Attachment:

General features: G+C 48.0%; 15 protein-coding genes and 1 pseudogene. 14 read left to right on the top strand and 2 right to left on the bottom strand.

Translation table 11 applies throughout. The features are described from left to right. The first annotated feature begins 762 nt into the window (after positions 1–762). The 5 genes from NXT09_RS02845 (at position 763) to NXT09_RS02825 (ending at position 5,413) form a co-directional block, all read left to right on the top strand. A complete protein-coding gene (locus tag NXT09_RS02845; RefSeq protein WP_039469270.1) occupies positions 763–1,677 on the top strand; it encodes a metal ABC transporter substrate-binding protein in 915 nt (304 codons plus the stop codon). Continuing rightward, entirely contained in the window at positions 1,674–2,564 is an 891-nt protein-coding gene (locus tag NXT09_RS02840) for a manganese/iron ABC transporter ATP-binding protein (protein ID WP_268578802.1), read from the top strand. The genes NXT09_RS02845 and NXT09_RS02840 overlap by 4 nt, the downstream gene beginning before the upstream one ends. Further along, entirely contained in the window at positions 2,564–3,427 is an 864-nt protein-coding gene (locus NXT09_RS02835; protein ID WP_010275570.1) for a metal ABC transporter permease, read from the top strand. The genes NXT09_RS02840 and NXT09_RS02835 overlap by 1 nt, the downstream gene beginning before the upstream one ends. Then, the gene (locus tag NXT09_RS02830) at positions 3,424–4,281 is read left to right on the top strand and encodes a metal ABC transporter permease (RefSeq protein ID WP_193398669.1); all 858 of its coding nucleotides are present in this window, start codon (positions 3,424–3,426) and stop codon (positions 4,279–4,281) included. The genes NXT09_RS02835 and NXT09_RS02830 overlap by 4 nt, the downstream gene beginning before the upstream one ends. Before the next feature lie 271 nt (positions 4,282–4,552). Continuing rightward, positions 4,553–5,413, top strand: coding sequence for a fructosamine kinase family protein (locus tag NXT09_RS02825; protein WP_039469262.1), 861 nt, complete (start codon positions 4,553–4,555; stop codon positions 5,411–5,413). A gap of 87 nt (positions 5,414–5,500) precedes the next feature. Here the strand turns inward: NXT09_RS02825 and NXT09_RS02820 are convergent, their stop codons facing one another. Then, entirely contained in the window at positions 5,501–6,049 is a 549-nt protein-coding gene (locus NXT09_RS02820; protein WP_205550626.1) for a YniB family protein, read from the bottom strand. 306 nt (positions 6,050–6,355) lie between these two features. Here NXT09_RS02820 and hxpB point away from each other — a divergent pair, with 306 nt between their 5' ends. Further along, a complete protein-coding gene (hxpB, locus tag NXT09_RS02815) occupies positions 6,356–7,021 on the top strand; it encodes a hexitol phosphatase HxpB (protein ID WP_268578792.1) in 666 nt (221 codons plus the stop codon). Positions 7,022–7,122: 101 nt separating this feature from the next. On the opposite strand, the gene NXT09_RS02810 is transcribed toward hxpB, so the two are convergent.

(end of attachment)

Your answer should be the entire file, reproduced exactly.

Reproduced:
General features: G+C 48.0%; 15 protein-coding genes and 1 pseudogene. 14 read left to right on the top strand and 2 right to left on the bottom strand.

Translation table 11 applies throughout. The features are described from left to right. The first annotated feature begins 762 nt into the window (after positions 1–762). The 5 genes from NXT09_RS02845 (at position 763) to NXT09_RS02825 (ending at position 5,413) form a co-directional block, all read left to right on the top strand. A complete protein-coding gene (locus tag NXT09_RS02845; RefSeq protein WP_039469270.1) occupies positions 763–1,677 on the top strand; it encodes a metal ABC transporter substrate-binding protein in 915 nt (304 codons plus the stop codon). Continuing rightward, entirely contained in the window at positions 1,674–2,564 is an 891-nt protein-coding gene (locus tag NXT09_RS02840) for a manganese/iron ABC transporter ATP-binding protein (protein ID WP_268578802.1), read from the top strand. The genes NXT09_RS02845 and NXT09_RS02840 overlap by 4 nt, the downstream gene beginning before the upstream one ends. Further along, entirely contained in the window at positions 2,564–3,427 is an 864-nt protein-coding gene (locus NXT09_RS02835; protein ID WP_010275570.1) for a metal ABC transporter permease, read from the top strand. The genes NXT09_RS02840 and NXT09_RS02835 overlap by 1 nt, the downstream gene beginning before the upstream one ends. Then, the gene (locus tag NXT09_RS02830) at positions 3,424–4,281 is read left to right on the top strand and encodes a metal ABC transporter permease (RefSeq protein ID WP_193398669.1); all 858 of its coding nucleotides are present in this window, start codon (positions 3,424–3,426) and stop codon (positions 4,279–4,281) included. The genes NXT09_RS02835 and NXT09_RS02830 overlap by 4 nt, the downstream gene beginning before the upstream one ends. Before the next feature lie 271 nt (positions 4,282–4,552). Continuing rightward, positions 4,553–5,413, top strand: coding sequence for a fructosamine kinase family protein (locus tag NXT09_RS02825; protein WP_039469262.1), 861 nt, complete (start codon positions 4,553–4,555; stop codon positions 5,411–5,413). A gap of 87 nt (positions 5,414–5,500) precedes the next feature. Here the strand turns inward: NXT09_RS02825 and NXT09_RS02820 are convergent, their stop codons facing one another. Then, entirely contained in the window at positions 5,501–6,049 is a 549-nt protein-coding gene (locus NXT09_RS02820; protein WP_205550626.1) for a YniB family protein, read from the bottom strand. 306 nt (positions 6,050–6,355) lie between these two features. Here NXT09_RS02820 and hxpB point away from each other — a divergent pair, with 306 nt between their 5' ends. Further along, a complete protein-coding gene (hxpB, locus tag NXT09_RS02815) occupies positions 6,356–7,021 on the top strand; it encodes a hexitol phosphatase HxpB (protein ID WP_268578792.1) in 666 nt (221 codons plus the stop codon). Positions 7,022–7,122: 101 nt separating this feature from the next. On the opposite strand, the gene NXT09_RS02810 is transcribed toward hxpB, so the two are convergent.